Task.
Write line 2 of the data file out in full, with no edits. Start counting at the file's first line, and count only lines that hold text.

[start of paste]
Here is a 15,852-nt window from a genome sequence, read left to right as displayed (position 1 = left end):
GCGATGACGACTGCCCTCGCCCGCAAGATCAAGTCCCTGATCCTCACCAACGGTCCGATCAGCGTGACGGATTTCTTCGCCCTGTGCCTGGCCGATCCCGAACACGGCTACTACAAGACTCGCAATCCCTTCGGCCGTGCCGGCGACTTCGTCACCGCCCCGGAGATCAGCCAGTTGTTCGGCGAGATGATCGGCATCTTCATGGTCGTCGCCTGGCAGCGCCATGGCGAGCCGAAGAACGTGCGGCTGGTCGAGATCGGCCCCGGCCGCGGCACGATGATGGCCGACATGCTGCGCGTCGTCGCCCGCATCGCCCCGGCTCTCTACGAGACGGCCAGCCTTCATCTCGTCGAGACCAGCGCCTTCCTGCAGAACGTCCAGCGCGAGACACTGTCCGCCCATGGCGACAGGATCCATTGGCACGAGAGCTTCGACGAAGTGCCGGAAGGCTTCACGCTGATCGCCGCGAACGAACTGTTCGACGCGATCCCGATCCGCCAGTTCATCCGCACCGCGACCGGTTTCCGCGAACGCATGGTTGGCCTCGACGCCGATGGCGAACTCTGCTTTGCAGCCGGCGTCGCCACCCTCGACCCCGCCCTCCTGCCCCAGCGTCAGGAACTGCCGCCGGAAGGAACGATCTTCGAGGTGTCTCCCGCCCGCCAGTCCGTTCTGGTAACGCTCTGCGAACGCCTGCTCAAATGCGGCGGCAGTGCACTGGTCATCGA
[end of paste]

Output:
GCGATGACGACTGCCCTCGCCCGCAAGATCAAGTCCCTGATCCTCACCAACGGTCCGATCAGCGTGACGGATTTCTTCGCCCTGTGCCTGGCCGATCCCGAACACGGCTACTACAAGACTCGCAATCCCTTCGGCCGTGCCGGCGACTTCGTCACCGCCCCGGAGATCAGCCAGTTGTTCGGCGAGATGATCGGCATCTTCATGGTCGTCGCCTGGCAGCGCCATGGCGAGCCGAAGAACGTGCGGCTGGTCGAGATCGGCCCCGGCCGCGGCACGATGATGGCCGACATGCTGCGCGTCGTCGCCCGCATCGCCCCGGCTCTCTACGAGACGGCCAGCCTTCATCTCGTCGAGACCAGCGCCTTCCTGCAGAACGTCCAGCGCGAGACACTGTCCGCCCATGGCGACAGGATCCATTGGCACGAGAGCTTCGACGAAGTGCCGGAAGGCTTCACGCTGATCGCCGCGAACGAACTGTTCGACGCGATCCCGATCCGCCAGTTCATCCGCACCGCGACCGGTTTCCGCGAACGCATGGTTGGCCTCGACGCCGATGGCGAACTCTGCTTTGCAGCCGGCGTCGCCACCCTCGACCCCGCCCTCCTGCCCCAGCGTCAGGAACTGCCGCCGGAAGGAACGATCTTCGAGGTGTCTCCCGCCCGCCAGTCCGTTCTGGTAACGCTCTGCGAACGCCTGCTCAAATGCGGCGGCAGTGCACTGGTCATCGA